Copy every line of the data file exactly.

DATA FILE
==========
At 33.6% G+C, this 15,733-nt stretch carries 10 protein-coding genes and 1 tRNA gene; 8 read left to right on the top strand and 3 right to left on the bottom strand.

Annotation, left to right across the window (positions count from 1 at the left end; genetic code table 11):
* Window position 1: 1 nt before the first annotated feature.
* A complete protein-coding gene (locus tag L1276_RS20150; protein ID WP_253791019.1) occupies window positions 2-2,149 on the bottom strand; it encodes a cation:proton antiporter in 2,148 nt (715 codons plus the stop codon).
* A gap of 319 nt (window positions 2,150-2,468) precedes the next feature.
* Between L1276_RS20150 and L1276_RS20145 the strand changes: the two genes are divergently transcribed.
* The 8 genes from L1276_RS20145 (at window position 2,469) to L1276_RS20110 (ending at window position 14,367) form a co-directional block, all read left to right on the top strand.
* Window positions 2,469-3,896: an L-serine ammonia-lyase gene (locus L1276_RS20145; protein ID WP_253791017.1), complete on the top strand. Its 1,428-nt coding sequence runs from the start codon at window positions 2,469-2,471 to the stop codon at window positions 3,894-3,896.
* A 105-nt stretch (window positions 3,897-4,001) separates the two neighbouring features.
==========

At 33.6% G+C, this 15,733-nt stretch carries 10 protein-coding genes and 1 tRNA gene; 8 read left to right on the top strand and 3 right to left on the bottom strand.

Annotation, left to right across the window (positions count from 1 at the left end; genetic code table 11):
* Window position 1: 1 nt before the first annotated feature.
* A complete protein-coding gene (locus tag L1276_RS20150; protein ID WP_253791019.1) occupies window positions 2-2,149 on the bottom strand; it encodes a cation:proton antiporter in 2,148 nt (715 codons plus the stop codon).
* A gap of 319 nt (window positions 2,150-2,468) precedes the next feature.
* Between L1276_RS20150 and L1276_RS20145 the strand changes: the two genes are divergently transcribed.
* The 8 genes from L1276_RS20145 (at window position 2,469) to L1276_RS20110 (ending at window position 14,367) form a co-directional block, all read left to right on the top strand.
* Window positions 2,469-3,896: an L-serine ammonia-lyase gene (locus L1276_RS20145; protein ID WP_253791017.1), complete on the top strand. Its 1,428-nt coding sequence runs from the start codon at window positions 2,469-2,471 to the stop codon at window positions 3,894-3,896.
* A 105-nt stretch (window positions 3,897-4,001) separates the two neighbouring features.